English 8 Ball (Blackball Rules) - 2016 IPA Tour (Event 4), The European Open Championships
5th-7th August 2016 / Chesford Grange Hotel, Warwick, England
McALLISTER AND MARSH SWEEP IPA EUROPEAN OPEN POOL TITLES
ARTICLE WRITTEN AND KINDLY SUPPLIED BY SEAN TRIVASS (IPA PRESS OFFICER)
With an important announcement just around the corner involving the continued and long-term involvement as Coral as IPA’s betting partners, the atmosphere at the Chesford Grange Hotel in Warwick ahead of the European Open was electric to put it mildly.
The IPA has always been the best pool tour around, but now the smiles are visible, and it is showing on the pool table for most of the players who seem more relaxed than normal, and lapping up both the pool and the sunshine.
With everyone climbing over each other to see where they sit in the betting and plenty of ribbing over certain odds, the action got under way on Friday with the early rounds of the Open. That event played to a finish on Saturday night, leaving both the amateur and the professional events to be concluded on Sunday afternoon and evening.
The first shock on Saturday was the exit of favourite Marc Farnsworth, who few could argue was the player of the season so far. Though pool either loves you or hates you on a daily basis and it was not his day, but Steve Wall did perform gallantly to gain the result.
As the day went on the event moved in to the semi-finals by late Saturday evening, when Harry Irwin and Craig Marsh (pictured above) met in the first clash and Jon McAllister and Luke Vokes in the second.
There were three professionals out of these four, but it was Luke who had the crowd really buzzing as an improving amateur, doing things the hard way and coming from the losers’ side of the draw. He beat Chris Rowlands 7-2, Jamie Street 7-4, Josh Juhasz 7-4, Myles Deleuse 7-6, and Clint I’Anson 7-6 just to get to the semi finals.
An on-fire Craig put Harry to the sword 7-2, while Luke took the extra step 7-5 over Jon to set up an all-Welsh final. On the livestream table, and in front of a full-house of both players and spectators plus the tens of thousands watching on line, it was Craig Marsh who started the fastest, moving in to a 2-0 lead in the race to seven.
Many wondered if Luke would be overawed by the occasion but he fought back to take the next two frames and level things up. Though it was one way traffic from then on as Craig took the next four frames for what looked like and unassailable lead, and it proved to be exactly that.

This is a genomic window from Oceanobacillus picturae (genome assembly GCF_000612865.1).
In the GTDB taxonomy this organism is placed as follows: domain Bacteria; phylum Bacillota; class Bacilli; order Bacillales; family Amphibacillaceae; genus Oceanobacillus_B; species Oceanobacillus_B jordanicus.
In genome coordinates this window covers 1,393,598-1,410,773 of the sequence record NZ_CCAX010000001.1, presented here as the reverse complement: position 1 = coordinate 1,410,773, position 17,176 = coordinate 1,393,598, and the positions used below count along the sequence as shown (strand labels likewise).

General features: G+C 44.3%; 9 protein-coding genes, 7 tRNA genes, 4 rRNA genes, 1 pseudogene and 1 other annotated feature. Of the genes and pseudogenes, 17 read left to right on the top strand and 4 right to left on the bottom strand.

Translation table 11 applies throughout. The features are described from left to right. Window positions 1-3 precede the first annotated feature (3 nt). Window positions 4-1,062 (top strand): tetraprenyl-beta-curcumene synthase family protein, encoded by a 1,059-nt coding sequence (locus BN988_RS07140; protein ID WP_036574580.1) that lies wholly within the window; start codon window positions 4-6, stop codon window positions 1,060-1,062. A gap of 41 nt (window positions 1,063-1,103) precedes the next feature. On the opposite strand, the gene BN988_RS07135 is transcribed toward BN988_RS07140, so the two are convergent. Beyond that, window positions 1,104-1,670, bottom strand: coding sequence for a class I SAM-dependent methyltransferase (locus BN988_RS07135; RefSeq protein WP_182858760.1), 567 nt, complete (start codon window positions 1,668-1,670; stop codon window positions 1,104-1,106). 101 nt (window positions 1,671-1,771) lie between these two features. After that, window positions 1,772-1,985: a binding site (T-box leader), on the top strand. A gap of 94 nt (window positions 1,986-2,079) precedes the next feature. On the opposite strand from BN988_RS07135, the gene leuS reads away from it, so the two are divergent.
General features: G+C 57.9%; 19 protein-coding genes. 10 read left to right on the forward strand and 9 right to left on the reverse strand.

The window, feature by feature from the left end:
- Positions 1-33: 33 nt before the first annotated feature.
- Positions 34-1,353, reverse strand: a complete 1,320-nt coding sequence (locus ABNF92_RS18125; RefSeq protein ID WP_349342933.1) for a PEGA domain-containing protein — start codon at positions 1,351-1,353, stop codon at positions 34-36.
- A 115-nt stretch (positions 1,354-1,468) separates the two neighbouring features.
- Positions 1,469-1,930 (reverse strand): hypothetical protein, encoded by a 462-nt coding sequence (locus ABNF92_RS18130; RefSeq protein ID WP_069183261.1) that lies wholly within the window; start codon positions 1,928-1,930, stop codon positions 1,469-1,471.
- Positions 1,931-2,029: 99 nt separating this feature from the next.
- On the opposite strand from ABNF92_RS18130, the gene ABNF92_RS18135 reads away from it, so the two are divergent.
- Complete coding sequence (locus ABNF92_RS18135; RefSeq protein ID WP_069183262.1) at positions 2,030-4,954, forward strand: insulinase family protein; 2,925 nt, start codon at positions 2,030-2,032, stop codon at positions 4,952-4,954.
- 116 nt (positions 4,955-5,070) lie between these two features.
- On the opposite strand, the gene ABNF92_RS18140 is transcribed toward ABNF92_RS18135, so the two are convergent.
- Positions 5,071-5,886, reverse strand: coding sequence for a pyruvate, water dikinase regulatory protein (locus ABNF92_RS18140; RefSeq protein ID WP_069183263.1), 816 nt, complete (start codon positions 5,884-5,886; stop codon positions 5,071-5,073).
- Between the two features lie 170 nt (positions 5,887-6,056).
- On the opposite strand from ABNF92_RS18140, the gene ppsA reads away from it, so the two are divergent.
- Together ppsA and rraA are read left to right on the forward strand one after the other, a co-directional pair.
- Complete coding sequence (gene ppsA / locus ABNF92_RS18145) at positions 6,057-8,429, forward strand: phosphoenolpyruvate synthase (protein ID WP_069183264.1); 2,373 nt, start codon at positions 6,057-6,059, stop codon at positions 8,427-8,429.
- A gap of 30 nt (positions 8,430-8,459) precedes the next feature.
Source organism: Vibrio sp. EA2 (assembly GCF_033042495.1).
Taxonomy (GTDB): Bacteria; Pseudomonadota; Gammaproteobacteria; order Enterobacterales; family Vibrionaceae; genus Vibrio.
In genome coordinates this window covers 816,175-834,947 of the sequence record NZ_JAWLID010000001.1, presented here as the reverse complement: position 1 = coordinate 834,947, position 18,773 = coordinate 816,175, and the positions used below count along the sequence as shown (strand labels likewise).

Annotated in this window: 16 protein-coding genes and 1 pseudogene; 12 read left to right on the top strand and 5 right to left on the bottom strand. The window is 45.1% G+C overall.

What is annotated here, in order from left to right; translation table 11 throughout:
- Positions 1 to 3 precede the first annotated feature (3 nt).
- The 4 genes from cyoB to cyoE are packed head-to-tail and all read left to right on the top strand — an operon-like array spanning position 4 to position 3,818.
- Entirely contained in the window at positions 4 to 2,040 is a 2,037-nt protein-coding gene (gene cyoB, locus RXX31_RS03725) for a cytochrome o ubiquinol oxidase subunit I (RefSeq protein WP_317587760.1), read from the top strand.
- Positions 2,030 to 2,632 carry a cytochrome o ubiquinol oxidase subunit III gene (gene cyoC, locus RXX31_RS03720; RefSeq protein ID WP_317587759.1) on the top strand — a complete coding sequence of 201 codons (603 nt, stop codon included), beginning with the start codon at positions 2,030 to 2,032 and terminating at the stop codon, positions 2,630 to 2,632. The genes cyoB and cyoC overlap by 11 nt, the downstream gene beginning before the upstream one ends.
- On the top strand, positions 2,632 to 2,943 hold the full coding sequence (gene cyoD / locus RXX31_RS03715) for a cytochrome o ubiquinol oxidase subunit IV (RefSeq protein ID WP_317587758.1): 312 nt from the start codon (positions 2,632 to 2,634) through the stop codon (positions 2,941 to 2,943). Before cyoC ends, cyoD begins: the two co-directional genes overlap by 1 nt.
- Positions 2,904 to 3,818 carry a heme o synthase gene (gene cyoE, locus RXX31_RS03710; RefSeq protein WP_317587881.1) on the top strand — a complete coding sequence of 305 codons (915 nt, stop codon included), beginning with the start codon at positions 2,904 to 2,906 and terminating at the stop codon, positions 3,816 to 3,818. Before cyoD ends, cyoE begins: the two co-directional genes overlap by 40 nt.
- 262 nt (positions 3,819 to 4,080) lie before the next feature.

Sharing the last two frames, the final score read 7-3, but the winner was the sport of pool after two top players slugged it out in a superb advert for the game.
A winning professional in Craig shows the quality of the players at the highest level, while Luke proves that with hard work and the lessons learned, those with sufficient talent can make it to the top with the IPA and their unrestrictive entry structure.
On Sunday there were two finals to get through, with both the amateur and the professional events played to a conclusion, and some frankly ridiculous pool to enjoy.
Starting with the semis again, Craig Marsh v Jon McAllister (pictured just above) looks sure to go down in pool history as one of the greatest matches of all time, with Jon pulling off an outrageous and calculated clearance at 7-7 to go through to the final. He had earlier taken the deciding frame and stopped Craig from possibly doing the double.
On the other table, Liam Dunster and Neil Raybone had a marathon before the Scotsman came out on top 8-5 to set up a fascinating final, that saw a full house of enthralled spectators.
With neither player able to get away from their opponent by more than a couple of frames, it looked as if another match would be going all the way to the wire, but it was Jon who got to the line first. He edged an 8-6 win that saw him win his first tour event, and the delight was obvious for all to see.
On the other table in the amateurs final, Jonathan Bushnell took on Michael Oliver in a race to seven.
After sharing the first six frames to make it 3-3, it was Jonathan who put the first bit of daylight between them at 5-3, but he was soon pegged back to 5-5. The pressure was then beginning to build on both players with so few frames left to play.
Jonathan was the first to the hill after winning the next frame, but the focus of these players has to be seen to be believed and it ended up at 6-6, and a last frame decider for both the money and the kudos of IPA European Amateur Champion 2016.
In a match where no one deserved to lose it was Michael Oliver (pictured below) who got over the line to claim the title, but commiserations to Jonathan who played his part in a final that will live long in the memory of everyone who was there.